In 6th grade, Emma Borys experienced staring spells. Other times, her eyelids fluttered.
The symptoms confused her and her parents: Aimee, director of the Earthplace preschool, and Steve, a social studies teacher in Westchester and Westport youth sports coach.
They also confused her Coleytown Middle School teachers. From time to time, they thought, she just wasn’t paying attention.
Eventually, Emma was diagnosed with epilepsy.
When her younger brother Peter was in 6th grade, he got the same diagnosis. For that to occur, both parents had to carry recessive genes.
Emma’s epilepsy was more pronounced than Peter’s. She began having seizures. It was hard to find the right medication, and proper dose. The side effects were strong.
She was active in Staples Players, doing hair and makeup as well as acting. But last spring she had to take the final quarter of junior year off.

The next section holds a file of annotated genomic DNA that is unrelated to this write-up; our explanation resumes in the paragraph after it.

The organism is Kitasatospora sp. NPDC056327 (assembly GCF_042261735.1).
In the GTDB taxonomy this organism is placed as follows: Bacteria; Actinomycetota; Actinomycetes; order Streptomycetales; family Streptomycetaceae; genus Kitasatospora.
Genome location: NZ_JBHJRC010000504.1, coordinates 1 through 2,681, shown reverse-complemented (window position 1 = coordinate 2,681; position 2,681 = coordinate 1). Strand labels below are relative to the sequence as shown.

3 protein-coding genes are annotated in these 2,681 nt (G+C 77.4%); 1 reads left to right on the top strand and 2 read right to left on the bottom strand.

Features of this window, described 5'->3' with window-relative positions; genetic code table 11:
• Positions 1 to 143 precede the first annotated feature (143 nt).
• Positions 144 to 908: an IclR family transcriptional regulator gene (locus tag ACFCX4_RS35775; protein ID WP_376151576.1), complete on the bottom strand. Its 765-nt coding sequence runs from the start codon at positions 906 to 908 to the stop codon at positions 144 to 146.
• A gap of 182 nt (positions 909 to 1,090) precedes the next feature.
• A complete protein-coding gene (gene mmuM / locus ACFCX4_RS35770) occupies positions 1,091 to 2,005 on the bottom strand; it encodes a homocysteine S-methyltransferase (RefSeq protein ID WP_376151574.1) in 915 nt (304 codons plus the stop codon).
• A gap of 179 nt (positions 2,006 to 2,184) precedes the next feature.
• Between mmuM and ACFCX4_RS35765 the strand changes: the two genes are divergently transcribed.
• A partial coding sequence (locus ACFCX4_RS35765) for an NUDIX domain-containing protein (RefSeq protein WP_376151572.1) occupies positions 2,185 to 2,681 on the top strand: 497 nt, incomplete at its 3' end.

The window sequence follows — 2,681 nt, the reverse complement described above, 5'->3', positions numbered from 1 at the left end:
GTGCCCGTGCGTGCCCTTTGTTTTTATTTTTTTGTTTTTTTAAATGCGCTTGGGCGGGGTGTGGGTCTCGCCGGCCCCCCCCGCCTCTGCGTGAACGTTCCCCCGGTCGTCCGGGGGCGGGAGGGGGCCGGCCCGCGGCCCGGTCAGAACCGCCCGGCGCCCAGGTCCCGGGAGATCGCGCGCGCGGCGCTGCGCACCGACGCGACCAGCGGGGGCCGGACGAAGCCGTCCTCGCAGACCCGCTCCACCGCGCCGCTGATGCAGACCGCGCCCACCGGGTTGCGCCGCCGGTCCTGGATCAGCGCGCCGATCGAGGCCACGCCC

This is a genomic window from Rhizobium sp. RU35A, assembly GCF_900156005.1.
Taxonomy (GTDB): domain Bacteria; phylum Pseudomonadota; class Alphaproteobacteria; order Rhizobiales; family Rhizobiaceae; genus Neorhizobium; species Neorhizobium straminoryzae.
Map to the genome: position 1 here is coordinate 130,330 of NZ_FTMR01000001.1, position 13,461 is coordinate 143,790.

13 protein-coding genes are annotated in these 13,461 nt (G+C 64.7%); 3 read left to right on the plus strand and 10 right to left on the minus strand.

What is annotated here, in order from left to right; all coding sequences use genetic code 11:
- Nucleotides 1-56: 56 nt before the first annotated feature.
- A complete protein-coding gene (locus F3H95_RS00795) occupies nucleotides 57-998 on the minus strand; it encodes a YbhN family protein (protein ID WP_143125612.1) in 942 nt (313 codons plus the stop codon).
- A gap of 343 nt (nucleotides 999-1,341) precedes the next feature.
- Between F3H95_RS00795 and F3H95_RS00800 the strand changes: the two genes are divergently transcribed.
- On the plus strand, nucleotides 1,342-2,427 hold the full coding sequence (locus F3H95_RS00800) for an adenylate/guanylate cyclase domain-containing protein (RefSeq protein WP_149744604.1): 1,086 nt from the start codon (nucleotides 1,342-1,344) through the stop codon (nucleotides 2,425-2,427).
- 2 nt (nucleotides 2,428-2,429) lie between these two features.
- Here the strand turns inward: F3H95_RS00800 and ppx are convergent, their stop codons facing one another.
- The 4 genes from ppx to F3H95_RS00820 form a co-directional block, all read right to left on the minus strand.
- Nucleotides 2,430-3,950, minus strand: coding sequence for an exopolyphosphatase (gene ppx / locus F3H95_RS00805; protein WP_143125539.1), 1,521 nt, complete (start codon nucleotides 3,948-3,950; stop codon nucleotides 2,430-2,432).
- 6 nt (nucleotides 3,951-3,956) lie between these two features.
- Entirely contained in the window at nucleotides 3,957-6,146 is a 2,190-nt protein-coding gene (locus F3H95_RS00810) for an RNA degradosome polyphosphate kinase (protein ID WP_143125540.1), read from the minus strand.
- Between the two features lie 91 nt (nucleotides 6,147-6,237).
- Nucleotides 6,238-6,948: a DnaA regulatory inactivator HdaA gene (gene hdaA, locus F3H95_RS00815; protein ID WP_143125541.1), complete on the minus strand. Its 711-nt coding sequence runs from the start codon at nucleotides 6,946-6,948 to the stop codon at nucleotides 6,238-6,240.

This summer she felt better. She worked as a counselor at the Earthplace summer program, attended vocal camp and was a Harbor Watch intern. She’s now back at Staples full-time, and is a crew head for the upcoming Players production of “Legally Blonde.”
Emma is also active in the Epilepsy Foundation of Connecticut. In fact, she’s a “Face of Epilepsy” for the state.
“A lot of educators don’t know how epilepsy impacts kids,” her mother says. “It’s hard for parents to do this on their own. And each kid has different symptoms and reactions to medications. They come in and describe each child’s case individually.”
This Sunday (October 7), Emma and Peter — now an 8th grade football and basketball player — will give back to the group that has given them so much. They’ll form a team for the Great Purple Pumpkin 5K for Epilepsy trail run in Farmington.
Through Earthplace, Staples Players and sports, many Westporters know the Borys family. Emma and Peter have joined the 5K as a team. Their parents support them strongly.
Now everyone else can too. Click here to contribute to their fundraising effort.
(Hat tip: Jaime Bairaktaris)